Code History
  • 2016 (effective 10/1/2015): New code (first year of non-draft ICD-10-CM)
  • 2017 (effective 10/1/2016): No change
  • 2018 (effective 10/1/2017): No change
  • 2019 (effective 10/1/2018): No change
  • 2020 (effective 10/1/2019): No change

Diagnosis Index entries containing back-references to G56.0:
  • Neuropathy, neuropathic G62.9
    ICD-10-CM Diagnosis Code G62.9

    Polyneuropathy, unspecified

      2016 2017 2018 2019 2020 Billable/Specific Code
    Applicable To
    • Neuropathy NOS
    • entrapment G58.9
      ICD-10-CM Diagnosis Code G58.9

      Mononeuropathy, unspecified

        2016 2017 2018 2019 2020 Billable/Specific Code
      • median nerve G56.0-
  • Syndrome - see also Disease
    • carpal tunnel G56.0-

ICD-10-CM Codes Adjacent To G56.0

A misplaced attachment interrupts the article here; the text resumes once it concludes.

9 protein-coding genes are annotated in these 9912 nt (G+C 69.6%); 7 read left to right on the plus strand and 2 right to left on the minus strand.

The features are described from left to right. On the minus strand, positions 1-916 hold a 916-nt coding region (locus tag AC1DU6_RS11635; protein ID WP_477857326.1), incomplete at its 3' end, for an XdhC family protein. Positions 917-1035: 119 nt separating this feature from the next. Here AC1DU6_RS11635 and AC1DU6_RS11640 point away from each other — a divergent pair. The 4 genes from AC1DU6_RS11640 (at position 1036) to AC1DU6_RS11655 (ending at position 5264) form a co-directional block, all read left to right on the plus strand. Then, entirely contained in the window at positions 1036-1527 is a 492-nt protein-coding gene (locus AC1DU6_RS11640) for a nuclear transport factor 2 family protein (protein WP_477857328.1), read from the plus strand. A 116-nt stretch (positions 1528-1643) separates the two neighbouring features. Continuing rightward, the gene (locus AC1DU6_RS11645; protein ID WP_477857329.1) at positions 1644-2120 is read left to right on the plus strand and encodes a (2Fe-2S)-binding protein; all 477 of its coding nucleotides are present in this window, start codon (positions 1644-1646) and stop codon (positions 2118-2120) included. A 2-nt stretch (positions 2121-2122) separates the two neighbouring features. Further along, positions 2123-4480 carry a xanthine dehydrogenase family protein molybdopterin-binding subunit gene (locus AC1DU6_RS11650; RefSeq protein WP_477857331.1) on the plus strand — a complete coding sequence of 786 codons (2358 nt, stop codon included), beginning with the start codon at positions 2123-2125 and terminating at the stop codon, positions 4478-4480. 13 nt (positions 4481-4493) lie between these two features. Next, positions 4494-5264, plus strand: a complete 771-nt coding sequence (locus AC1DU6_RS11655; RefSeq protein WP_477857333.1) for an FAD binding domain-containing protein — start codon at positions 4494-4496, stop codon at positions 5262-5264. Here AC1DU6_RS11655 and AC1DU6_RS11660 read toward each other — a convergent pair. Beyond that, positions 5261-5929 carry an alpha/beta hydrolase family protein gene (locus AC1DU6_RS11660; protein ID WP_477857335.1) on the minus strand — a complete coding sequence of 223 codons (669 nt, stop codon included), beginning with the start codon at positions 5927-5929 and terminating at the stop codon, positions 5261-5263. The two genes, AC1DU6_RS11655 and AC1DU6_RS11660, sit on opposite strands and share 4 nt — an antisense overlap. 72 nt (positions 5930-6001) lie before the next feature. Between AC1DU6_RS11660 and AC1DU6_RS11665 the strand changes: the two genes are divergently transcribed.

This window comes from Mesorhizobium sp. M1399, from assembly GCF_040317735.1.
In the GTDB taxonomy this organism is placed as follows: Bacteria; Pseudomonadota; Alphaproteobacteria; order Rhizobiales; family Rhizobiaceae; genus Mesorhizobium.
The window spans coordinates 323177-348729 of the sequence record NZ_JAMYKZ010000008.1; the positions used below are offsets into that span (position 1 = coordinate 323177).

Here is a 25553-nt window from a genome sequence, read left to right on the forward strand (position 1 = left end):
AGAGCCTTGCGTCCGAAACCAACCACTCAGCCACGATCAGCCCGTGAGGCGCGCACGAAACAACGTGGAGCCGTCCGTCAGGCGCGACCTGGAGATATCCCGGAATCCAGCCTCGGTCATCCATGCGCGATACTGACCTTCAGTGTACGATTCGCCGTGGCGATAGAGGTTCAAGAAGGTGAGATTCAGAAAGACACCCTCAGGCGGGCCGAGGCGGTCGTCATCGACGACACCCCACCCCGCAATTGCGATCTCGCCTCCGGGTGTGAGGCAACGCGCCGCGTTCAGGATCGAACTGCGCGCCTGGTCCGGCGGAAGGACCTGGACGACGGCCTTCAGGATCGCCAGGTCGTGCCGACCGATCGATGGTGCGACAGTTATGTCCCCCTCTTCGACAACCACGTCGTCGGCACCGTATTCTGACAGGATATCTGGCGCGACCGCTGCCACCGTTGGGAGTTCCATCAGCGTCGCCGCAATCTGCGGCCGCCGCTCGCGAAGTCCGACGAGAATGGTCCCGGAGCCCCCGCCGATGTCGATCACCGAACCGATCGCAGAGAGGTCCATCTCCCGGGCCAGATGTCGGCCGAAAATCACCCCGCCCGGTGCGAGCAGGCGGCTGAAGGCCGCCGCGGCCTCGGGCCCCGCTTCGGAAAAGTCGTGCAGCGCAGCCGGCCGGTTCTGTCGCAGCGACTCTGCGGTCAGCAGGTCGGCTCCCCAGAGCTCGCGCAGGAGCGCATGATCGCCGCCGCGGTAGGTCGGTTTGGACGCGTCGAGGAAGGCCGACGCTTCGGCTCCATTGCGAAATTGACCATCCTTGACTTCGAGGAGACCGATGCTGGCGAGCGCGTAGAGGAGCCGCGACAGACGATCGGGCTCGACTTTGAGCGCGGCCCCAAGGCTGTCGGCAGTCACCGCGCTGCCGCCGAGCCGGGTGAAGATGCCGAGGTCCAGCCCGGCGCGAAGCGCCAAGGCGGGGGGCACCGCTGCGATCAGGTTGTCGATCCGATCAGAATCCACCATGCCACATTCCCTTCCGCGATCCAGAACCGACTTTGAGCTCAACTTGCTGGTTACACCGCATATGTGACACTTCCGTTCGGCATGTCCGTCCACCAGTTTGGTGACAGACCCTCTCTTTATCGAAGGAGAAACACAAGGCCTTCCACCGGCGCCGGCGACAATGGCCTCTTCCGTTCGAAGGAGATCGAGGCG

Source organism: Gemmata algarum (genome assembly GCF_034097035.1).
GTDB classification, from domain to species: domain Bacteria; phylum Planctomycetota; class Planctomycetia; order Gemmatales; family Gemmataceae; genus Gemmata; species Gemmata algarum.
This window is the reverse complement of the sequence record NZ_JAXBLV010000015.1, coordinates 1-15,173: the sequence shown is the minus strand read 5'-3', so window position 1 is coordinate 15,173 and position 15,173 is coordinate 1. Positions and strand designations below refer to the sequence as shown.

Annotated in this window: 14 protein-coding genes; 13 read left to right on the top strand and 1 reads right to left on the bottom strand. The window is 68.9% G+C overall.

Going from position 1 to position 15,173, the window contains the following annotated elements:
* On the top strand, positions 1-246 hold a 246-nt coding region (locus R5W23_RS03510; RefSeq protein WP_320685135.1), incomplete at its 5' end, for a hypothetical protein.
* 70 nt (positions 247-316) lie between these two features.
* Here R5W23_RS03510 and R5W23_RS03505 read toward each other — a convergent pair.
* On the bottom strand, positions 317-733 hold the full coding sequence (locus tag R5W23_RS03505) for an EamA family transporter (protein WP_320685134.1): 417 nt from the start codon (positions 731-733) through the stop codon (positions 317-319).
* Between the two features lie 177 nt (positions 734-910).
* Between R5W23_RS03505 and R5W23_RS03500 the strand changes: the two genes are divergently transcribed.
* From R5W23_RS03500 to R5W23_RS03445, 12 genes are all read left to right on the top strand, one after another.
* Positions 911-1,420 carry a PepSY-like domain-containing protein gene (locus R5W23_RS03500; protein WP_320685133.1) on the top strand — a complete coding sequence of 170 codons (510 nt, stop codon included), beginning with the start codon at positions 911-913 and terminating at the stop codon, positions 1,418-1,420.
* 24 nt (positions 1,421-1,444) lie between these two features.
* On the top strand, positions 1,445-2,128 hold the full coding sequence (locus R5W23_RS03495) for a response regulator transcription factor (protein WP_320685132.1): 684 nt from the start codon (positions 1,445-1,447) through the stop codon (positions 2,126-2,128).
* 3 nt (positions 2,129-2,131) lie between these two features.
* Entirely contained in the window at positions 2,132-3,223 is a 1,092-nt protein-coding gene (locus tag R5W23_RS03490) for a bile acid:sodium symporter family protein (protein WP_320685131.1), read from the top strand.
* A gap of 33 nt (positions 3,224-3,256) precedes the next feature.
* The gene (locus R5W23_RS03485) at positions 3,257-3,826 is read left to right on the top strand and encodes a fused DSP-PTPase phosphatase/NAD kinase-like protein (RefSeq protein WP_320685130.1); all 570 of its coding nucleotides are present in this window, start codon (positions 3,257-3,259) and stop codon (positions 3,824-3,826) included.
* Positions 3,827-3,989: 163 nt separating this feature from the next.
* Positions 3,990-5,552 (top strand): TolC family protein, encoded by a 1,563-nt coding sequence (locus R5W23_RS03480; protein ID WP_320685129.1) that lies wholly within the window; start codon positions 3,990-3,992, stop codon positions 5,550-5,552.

G54.2 Cervical root disorders, not elsewhere classified
G54.3 Thoracic root disorders, not elsewhere classified
G54.4 Lumbosacral root disorders, not elsewhere classified
G54.5 Neuralgic amyotrophy
G54.6 Phantom limb syndrome with pain
G54.7 Phantom limb syndrome without pain
G54.8 Other nerve root and plexus disorders
G54.9 Nerve root and plexus disorder, unspecified
G55 Nerve root and plexus compressions in diseases classified elsewhere
G56 Mononeuropathies of upper limb
G56.0 Carpal tunnel syndrome
G56.00 …… unspecified upper limb
G56.01 …… right upper limb
G56.02 …… left upper limb
G56.03 …… bilateral upper limbs
G56.1 Other lesions of median nerve
G56.10 …… unspecified upper limb
G56.11 …… right upper limb
G56.12 …… left upper limb
G56.13 …… bilateral upper limbs
G56.2 Lesion of ulnar nerve

Reimbursement claims with a date of service on or after October 1, 2015 require the use of ICD-10-CM codes.